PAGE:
If you’re going to go down as one of the greatest teams ever, you might as well play in one of the greatest games ever.
And if you’re going to play in one of the greatest games ever, you might as well win it with one of the greatest shots ever.
After banking in a 40-foot buzzer-beater to give his team a 93-90 overtime win against UCLA in Saturday’s NCAA men’s tournament national semifinal, Gonzaga guard Jalen Suggs said he couldn’t find the words to describe the moment. Don’t sweat it, Jalen. Not sure anybody else can, either.
Games like Saturday’s aren’t the type that typically produce postgame eloquence. They’re the type that produce raw emotion.
You want the most succinct synopsis of that Final Four classic? It likely came from LeBron James, who tweeted: “OMG!!!!!!!!!!!!!!!!!!!!! WOW!!!!!!!!!!!!!!!!!!!!”
What else can you really say?
On one end of the court were the top-seeded Zags (31-0), who are trying to become the first team in 45 years to complete an undefeated season in men’s college basketball. Not since early December had a team come within 10 points of beating them, and they’d won their four tourney games by an average of 24 points.
On the other end were the 11th-seeded Bruins of UCLA, who began their run as a play-in team, won two of their tournament games in overtime, then beat Michigan by two in the Elite Eight. They opened as 14-point underdogs, the biggest men’s Final Four spread in 25 years.
What followed was one of the most exciting, efficient and entertaining games in the history of hoops.
The pregame chatter from the CBS studio crew suggested Gonzaga was to UCLA what Joey Chestnut is to hot dogs. The Bruins quickly proved that wasn’t the case.
Yes, they hit an array of difficult shots, but they also controlled the boards. Yes, they benefited from Gonzaga forward Drew Timme’s early foul trouble, but also took excellent care of the ball.
Yes, at one point it looked as though the Zags were going to pull away when they took a seven-point lead in the second half, but as UCLA kept bouncing back, it was clear this was a battle between The Team That Can’t Be Stopped vs. The Team That Won’t Go Away.
Gonzaga was up 66-59 with 11 minutes left in the game, then down 73-70 with 5:15 remaining. UCLA’s Johnny Juzang would make a three-pointer to put his team up two with three minutes left, then Suggs would answer with a jumper 30 seconds later. Suggs would make a monster block on UCLA’s Cody Riley and zip a full-court assist to Timme, then Juzang would answer with another J. The game had 15 ties, 19 lead changes and one of the most memorable overtimes in tourney history.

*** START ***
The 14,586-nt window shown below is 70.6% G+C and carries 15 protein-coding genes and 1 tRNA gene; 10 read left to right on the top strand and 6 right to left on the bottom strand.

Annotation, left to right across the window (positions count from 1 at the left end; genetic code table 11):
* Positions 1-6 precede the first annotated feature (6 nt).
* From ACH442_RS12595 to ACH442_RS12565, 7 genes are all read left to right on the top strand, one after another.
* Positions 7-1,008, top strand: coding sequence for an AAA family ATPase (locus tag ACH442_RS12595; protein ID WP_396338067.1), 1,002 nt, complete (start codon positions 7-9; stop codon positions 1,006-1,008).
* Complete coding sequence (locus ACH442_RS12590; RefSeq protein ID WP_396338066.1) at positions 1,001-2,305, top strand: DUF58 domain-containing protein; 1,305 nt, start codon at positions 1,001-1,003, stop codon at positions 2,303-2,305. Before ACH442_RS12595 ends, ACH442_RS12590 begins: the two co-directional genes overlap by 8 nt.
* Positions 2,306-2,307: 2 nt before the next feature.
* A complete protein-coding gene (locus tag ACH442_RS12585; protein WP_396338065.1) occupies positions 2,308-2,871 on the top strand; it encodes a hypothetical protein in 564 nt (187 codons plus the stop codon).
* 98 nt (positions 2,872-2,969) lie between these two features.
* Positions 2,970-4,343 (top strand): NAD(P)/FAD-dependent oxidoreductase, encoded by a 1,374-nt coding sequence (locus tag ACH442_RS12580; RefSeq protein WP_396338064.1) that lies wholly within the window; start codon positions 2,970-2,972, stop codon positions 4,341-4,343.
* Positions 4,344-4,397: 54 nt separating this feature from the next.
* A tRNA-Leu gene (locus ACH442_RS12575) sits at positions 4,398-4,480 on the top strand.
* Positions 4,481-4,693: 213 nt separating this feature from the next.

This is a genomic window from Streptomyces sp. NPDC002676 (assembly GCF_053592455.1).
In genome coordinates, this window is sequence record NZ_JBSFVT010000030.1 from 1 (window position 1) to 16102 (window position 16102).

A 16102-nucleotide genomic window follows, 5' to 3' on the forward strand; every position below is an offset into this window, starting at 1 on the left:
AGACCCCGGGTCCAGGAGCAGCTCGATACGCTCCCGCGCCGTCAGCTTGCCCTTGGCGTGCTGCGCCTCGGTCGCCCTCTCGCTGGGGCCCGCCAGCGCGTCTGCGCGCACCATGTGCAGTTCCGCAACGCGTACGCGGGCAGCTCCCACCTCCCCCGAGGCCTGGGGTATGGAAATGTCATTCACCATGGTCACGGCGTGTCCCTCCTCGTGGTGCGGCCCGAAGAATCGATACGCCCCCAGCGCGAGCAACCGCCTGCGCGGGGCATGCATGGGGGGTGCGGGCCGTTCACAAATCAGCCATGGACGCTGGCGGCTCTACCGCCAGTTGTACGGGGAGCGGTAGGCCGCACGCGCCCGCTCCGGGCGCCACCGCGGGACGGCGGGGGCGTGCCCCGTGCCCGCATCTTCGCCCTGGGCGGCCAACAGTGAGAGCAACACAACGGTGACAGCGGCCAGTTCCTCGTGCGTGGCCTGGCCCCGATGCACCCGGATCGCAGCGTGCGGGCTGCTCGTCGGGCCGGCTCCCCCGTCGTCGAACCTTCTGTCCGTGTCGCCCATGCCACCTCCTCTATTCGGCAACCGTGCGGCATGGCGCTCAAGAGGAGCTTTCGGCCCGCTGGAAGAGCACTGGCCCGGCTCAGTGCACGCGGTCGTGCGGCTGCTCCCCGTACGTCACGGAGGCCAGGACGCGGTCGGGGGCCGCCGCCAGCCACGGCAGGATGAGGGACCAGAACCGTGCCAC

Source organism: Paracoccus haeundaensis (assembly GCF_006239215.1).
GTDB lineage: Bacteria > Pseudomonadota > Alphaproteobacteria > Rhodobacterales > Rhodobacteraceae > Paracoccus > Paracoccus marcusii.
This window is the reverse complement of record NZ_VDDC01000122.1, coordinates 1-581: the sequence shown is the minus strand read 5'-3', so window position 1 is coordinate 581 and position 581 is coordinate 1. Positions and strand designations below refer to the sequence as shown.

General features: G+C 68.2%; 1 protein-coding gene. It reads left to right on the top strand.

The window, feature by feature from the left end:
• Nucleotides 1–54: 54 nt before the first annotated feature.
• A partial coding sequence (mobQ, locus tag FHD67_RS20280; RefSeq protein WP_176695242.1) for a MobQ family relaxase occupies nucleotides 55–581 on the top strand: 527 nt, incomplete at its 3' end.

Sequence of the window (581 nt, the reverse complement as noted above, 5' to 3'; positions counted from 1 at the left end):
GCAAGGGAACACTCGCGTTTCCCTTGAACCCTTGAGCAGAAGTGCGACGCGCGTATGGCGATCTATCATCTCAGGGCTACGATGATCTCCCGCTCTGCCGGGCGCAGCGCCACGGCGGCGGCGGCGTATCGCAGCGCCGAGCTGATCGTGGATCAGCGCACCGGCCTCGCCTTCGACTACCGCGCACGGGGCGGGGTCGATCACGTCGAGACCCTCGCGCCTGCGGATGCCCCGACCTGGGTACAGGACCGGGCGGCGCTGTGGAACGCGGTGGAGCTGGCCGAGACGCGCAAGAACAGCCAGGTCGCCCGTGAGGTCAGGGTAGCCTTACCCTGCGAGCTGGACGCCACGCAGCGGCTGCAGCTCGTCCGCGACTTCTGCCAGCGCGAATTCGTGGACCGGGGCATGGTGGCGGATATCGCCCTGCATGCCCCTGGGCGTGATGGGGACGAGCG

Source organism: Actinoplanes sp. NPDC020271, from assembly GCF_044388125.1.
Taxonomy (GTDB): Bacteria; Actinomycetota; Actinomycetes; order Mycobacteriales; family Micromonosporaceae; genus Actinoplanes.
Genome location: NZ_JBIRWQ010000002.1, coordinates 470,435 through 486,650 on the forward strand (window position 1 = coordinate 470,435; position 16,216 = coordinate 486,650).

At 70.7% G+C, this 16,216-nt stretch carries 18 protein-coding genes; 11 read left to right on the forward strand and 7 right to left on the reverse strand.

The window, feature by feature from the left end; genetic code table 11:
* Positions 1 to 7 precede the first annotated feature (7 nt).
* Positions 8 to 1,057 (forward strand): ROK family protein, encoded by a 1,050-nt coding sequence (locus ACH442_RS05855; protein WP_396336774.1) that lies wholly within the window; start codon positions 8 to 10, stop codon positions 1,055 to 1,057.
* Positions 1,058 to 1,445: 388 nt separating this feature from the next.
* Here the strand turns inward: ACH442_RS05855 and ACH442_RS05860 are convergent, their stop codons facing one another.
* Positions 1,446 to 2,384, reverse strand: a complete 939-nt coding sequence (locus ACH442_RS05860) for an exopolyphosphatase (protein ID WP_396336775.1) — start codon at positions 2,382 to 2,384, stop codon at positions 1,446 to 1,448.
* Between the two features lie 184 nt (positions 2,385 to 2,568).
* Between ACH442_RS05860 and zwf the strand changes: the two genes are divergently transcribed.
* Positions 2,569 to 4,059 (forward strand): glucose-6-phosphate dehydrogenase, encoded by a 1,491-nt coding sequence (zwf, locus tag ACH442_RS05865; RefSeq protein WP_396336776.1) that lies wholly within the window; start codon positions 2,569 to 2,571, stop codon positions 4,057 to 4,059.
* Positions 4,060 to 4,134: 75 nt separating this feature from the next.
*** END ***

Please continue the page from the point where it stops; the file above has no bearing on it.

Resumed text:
At one point, it looked as though Gonzaga was going to finally establish its dominance in the extra frame, as Timme scored on three consecutive possessions. But the final five minutes essentially mirrored the first 40. Juzang tied the game at 90-90 with a layup with 3.3 seconds left, and then … magic.
Before Saturday, Suggs said his greatest sports moment was a high school football championship. That was replaced by what might be irreplaceable.
After receiving the inbounds pass from Corey Kispert, Suggs rushed down the court, pulled up from just past midcourt, banked in the game-winner then jumped on a table in celebration.
“I’ve always wanted to run up on the table like Kobe (Bryant) and D-Wade (Dwyane Wade) and go like that, and that’s the first thing I did,” Suggs said. “Man, that is something you practice on your mini hoop as a kid or in the gym just messing around. And to be able to do that, it’s crazy.”
Although it wasn’t so crazy to Gonzaga coach Mark Few, who said Suggs regularly makes those kinds of shots in practice during late-game simulations.
Said Few of his star freshman: “Jalen has a magical aura. I knew when he shot it, it was going in.”
Recency bias often produces hyperbole, but it’s hard to think that game won’t be considered an all-time classic 20 years from now. Not just because of the lead changes, big plays and late-game heroics — but because of the aesthetic.
UCLA shot 57.6% and Gonzaga 58.7%. It was as pretty to watch as it was fun.
Now comes what many have considered the dream matchup all season: Gonzaga vs. Baylor in the NCAA final. Count on Suggs to relish the moment.
“When dreams start to become realities, and you’re able to experience those things, it’s special,” he said. “And those are things you’ve got to cherish. You’re never going to get another moment like this.”
That may go for the fans, too.